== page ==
February 11, 2014
Nobody likes the Nook: Barnes & Noble’s stock jumps on news that it cut its entire Nook engineering division
by Alex Shephard
Yesterday morning, Business Insider reported that Barnes & Noble laid off every hardware engineer in its struggling—to put it mildly—Nook division. According to Jay Yarow‘s report, “The engineers were let go last Thursday, according to our source. This follows Barnes & Noble dismissing the VP of Hardware, Bill Saperstein in January.”
Stocks soared—as much as 9.6%, according to Reuters—which shouldn’t come as a surprise.The Nook, which Barnes & Noble once hoped would rival the Kindle, has long been a thorn in the side of the company. Its retail and college divisions have remained profitable, but Nook revenues have consistently dropped. Last year, Barnes & Noble seemed to have absolutely no clue as to what it wanted to do with the ereader: they gave Nook owners access to the Google Play store; they thought about selling it to Microsoft; they practically gave them away (over and over again). None of it worked: Nook sales dropped 20.2% last year and an astonishing 60.5% over the holiday season.
Barnes & Noble quickly pushed back at the report, however. While it “conceded there were some job cuts,” according to Reuters, it denied that it had shuttered the whole division. Mary Ellen Keating, Barnes & Noble’s spokesperson, this statement to Business Insider:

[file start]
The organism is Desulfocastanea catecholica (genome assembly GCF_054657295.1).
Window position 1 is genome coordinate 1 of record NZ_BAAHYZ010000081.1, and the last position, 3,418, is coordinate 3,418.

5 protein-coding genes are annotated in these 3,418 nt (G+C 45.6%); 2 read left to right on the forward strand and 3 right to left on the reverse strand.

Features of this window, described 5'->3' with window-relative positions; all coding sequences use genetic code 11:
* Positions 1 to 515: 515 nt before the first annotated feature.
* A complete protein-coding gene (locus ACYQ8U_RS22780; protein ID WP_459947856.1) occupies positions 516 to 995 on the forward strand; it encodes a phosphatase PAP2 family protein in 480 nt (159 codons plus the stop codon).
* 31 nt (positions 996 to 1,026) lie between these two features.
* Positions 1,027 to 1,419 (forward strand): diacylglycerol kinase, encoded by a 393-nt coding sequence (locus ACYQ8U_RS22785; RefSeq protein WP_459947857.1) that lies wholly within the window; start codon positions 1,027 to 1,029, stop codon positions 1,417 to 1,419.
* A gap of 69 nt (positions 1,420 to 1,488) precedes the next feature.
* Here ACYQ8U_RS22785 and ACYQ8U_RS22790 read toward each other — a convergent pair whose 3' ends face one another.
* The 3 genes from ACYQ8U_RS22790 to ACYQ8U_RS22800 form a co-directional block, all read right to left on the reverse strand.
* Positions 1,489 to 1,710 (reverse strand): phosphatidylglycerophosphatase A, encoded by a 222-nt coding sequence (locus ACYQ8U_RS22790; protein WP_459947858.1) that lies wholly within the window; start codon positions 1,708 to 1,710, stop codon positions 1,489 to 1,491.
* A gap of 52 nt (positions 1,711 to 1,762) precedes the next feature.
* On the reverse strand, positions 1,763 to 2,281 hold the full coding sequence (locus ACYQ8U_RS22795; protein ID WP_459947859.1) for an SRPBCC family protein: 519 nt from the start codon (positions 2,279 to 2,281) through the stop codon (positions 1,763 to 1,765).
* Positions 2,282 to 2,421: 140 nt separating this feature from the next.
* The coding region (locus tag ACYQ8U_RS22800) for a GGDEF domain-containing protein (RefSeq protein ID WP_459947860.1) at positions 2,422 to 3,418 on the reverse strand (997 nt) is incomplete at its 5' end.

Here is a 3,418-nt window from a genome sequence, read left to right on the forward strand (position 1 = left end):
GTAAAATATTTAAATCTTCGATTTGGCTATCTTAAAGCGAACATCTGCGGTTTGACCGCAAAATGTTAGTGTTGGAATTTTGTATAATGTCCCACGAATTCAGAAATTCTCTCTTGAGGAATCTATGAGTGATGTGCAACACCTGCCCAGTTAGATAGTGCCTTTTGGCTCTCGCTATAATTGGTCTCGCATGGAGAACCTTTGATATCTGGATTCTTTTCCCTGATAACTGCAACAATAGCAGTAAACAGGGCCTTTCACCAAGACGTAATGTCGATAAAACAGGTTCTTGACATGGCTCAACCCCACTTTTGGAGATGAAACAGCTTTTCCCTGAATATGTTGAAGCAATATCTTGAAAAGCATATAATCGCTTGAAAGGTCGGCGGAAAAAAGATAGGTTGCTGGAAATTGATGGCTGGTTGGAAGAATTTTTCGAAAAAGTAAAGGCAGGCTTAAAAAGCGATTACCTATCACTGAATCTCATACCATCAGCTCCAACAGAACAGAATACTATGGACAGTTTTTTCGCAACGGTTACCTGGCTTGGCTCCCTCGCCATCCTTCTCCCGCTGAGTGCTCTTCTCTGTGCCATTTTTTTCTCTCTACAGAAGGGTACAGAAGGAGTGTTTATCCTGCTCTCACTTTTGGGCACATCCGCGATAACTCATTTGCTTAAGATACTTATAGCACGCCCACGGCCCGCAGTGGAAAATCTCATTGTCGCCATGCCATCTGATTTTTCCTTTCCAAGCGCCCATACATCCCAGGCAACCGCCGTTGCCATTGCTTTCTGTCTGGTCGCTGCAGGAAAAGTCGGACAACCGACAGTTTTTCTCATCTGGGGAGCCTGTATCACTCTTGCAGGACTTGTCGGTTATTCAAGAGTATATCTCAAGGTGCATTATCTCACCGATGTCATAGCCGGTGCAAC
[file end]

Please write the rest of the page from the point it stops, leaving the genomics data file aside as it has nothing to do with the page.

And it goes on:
“We’ve been very clear about our focus on rationalizing the Nook business and positioning it for future success and value creation. As we’ve aligned NOOK’s cost structure with business realities, staffing levels in certain areas of our organization have changed, leading to some job eliminations.”
This businesspeak is more or less in line with the statements the company has made about the flailing tablet over the past several months. “Future success and value creation” are well and good (wait a second, that doesn’t mean anything), but investors are clearly getting antsy. Last year, in a surprising moment of candor, B&N boardmember (and part owner) Gregory Maffei told investors, “No one’s happy with the Nook.” Based on the rise in the company’s stock prices yesterday, that seems to be true.
Alex Shephard is the director of digital media for Melville House, and a former bookseller.